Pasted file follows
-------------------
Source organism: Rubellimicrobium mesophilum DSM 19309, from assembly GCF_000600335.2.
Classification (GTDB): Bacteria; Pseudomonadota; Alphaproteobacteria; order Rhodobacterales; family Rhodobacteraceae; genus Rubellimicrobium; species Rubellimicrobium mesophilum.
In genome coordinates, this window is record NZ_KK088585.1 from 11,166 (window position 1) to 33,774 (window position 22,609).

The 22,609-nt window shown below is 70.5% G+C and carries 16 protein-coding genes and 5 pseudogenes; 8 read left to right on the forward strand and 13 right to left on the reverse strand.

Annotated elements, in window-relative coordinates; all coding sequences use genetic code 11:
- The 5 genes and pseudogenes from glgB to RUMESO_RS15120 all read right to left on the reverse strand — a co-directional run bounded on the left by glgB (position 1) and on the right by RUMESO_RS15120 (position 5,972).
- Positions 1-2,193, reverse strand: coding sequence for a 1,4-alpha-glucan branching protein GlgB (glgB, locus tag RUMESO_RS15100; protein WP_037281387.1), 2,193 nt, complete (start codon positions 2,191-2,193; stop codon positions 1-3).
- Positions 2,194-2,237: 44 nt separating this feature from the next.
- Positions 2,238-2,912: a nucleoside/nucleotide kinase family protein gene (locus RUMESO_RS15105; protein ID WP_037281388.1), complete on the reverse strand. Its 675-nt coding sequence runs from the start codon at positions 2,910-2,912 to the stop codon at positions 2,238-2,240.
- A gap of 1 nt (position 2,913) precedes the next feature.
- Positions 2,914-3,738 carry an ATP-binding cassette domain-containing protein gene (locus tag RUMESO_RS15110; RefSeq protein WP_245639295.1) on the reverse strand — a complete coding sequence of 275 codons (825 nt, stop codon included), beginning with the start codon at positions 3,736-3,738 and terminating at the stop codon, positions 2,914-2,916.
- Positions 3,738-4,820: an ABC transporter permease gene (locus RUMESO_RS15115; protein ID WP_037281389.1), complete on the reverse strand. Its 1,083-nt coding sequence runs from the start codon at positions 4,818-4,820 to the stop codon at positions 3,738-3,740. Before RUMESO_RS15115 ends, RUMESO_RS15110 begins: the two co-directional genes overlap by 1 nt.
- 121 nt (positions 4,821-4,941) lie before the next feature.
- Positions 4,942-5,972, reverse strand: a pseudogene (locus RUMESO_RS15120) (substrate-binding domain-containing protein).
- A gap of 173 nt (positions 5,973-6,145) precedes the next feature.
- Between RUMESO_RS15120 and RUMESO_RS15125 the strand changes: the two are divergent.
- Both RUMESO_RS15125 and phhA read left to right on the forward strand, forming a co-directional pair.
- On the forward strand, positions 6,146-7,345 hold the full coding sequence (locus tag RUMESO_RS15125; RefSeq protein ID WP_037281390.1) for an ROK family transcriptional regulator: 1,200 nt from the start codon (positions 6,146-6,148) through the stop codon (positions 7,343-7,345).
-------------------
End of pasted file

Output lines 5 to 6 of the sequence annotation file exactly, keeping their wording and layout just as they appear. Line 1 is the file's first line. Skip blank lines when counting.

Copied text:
Annotated elements, in window-relative coordinates; all coding sequences use genetic code 11:
- The 5 genes and pseudogenes from glgB to RUMESO_RS15120 all read right to left on the reverse strand — a co-directional run bounded on the left by glgB (position 1) and on the right by RUMESO_RS15120 (position 5,972).